Careers By Degrees: Entry-Level Job Prospects Guide College Choices
The Buffalo News
September 28, 2009
Sep. 28—Being a college student can be scary. As students stand face to face with their futures, much time is spent worrying, “Am I making the right decisions? What will become of me?”
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With a jobless recovery looming on the horizon, there is a lot of gloom in the halls of higher education.
“Students are now beginning to panic,” said Fran Schmidt, director of the career services center at D’Youville College.
But panic doesn’t translate into inaction. Schmidt said students are responding to that fear in healthy ways, seeming more determined than ever to find and secure their first entry-level jobs.
As an antidote to their mounting anxieties, more college students than ever before are turning to practical career paths.
“Security has always been part of the equation, but now it’s of paramount concern,” said Laurence Shatkin, author of the book “50 Best College Majors for a Secure Future.” “Students are considering the rising cost of education and want to be sure they will be able to pay their student loans. They’re looking for the best payoff in economic terms.”
In his book, Shatkin compiled lists of the most secure college preparation paths, taking into account the income potential, number of annual job openings and projected job growth of each one.
As usual, health care careers rate highly, and students are paying attention.
At D’Youville, nursing, physician assisting and physical therapy programs are all filled, without a seat to spare. The college is constructing a new building to take on majors in pharmacy, another practical career in high demand.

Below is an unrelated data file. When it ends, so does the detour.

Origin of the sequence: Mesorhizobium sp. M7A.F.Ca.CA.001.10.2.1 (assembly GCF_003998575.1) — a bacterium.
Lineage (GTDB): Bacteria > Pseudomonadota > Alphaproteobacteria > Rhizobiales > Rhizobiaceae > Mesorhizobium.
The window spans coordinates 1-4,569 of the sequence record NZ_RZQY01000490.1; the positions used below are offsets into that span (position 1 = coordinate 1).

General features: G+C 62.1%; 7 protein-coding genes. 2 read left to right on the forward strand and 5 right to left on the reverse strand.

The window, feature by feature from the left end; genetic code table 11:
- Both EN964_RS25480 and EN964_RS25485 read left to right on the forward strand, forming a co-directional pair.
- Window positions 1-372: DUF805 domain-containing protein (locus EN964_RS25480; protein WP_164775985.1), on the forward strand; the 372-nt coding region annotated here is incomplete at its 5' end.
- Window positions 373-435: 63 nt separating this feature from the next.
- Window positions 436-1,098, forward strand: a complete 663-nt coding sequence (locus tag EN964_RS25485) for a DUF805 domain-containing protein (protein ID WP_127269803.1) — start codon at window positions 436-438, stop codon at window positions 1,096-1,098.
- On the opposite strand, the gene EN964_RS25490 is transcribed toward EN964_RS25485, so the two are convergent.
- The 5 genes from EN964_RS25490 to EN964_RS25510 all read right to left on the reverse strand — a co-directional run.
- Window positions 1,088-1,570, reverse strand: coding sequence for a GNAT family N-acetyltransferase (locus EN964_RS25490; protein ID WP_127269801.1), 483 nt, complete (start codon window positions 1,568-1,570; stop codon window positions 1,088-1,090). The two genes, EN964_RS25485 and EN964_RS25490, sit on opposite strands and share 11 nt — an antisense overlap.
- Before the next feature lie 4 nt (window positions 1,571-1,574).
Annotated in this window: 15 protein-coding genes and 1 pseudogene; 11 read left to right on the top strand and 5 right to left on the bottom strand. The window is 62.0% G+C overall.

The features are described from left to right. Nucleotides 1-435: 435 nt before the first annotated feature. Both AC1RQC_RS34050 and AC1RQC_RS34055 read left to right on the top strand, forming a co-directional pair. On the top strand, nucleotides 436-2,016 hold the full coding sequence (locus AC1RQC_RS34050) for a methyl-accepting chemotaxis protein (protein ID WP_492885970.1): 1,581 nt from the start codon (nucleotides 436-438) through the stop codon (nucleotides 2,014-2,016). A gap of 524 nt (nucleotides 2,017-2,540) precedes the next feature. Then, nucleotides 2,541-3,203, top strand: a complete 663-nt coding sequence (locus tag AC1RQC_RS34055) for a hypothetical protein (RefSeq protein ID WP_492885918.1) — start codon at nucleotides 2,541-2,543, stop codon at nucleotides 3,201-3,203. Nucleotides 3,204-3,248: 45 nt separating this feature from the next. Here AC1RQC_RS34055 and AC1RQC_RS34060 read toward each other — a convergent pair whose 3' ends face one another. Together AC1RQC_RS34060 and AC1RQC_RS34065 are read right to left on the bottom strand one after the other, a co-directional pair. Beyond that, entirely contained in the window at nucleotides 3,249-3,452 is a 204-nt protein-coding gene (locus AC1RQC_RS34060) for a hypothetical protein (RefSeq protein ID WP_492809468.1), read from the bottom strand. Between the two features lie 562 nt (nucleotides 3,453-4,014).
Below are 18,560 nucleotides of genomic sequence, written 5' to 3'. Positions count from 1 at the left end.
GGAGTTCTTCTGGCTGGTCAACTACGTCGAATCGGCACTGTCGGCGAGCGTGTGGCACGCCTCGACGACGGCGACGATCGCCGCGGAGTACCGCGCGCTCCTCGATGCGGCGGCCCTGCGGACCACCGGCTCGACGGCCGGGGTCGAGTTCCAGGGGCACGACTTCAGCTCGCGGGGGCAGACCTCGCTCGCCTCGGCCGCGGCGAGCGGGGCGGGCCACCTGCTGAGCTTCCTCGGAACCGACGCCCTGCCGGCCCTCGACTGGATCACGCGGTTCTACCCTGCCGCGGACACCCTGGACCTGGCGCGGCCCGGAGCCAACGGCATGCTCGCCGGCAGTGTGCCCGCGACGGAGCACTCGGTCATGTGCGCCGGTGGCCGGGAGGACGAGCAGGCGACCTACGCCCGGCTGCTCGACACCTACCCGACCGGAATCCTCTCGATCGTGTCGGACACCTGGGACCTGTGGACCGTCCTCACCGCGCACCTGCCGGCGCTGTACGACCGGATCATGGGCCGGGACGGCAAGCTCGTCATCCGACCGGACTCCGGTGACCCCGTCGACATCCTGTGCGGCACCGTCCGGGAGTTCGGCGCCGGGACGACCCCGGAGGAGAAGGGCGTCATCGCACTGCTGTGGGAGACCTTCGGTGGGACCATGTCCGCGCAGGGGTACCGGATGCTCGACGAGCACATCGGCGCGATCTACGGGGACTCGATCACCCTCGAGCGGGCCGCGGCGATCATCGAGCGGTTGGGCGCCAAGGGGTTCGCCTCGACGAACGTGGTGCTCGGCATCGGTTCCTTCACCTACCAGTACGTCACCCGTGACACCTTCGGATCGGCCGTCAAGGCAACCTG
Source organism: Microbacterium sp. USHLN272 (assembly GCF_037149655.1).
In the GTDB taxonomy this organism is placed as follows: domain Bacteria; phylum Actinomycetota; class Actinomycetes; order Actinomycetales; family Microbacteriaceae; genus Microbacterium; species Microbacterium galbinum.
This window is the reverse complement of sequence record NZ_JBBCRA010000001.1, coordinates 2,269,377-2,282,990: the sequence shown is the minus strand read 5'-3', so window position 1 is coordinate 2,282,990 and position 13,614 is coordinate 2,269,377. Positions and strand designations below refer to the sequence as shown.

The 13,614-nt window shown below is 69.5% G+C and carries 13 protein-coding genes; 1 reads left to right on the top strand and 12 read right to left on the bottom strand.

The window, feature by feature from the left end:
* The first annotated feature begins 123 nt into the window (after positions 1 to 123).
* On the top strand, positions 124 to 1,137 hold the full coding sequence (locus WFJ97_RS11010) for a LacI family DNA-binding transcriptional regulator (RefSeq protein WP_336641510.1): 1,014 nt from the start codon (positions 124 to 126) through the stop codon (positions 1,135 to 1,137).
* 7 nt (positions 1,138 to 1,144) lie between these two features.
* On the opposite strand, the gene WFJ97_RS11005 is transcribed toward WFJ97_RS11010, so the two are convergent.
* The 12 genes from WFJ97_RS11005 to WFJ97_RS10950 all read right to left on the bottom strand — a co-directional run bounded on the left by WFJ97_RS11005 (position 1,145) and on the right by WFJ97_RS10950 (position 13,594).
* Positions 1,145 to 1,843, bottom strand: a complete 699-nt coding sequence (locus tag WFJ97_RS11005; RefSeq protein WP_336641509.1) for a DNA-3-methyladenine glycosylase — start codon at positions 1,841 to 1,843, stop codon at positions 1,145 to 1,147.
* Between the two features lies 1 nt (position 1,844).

Though more students are opting for practical courses of study, both Shatkin and Schmidt warned that a degree program also needs to be interesting. Schmidt said she discourages students from neglecting what they love in favor of a sure-shot career path.
“You want to make sure it’s a good fit,” said Schmidt. “If you’re not passionate about what you’re doing, it will be very difficult to get through the program.”
Indeed, Shatkin said, forcing a square peg into a round hole can be disastrous.
“There are so many preferences people have that can’t be quantified in a list,” he said.
Some people want to dress up for work, some people want to use their hands, others want to work outdoors. The weight of those preferences shouldn’t be underestimated.
“We have people who come in and say they like to work with people, but then they say they want to be an accountant,” Schmidt said. “That’s just not going to work. A few years later and these people are miserable.”
He suggests students weigh practical options without focusing merely on earning potential or the likelihood of landing a job, but at what the student might enjoy doing with his or her life. How does the course work match up with the student’s skills and interests?
Once that’s settled, he warns students not to wait until halfway through their program of study to test drive the field with an internship. Instead, they should shadow someone in their field early on to make sure the work environment is right for them.d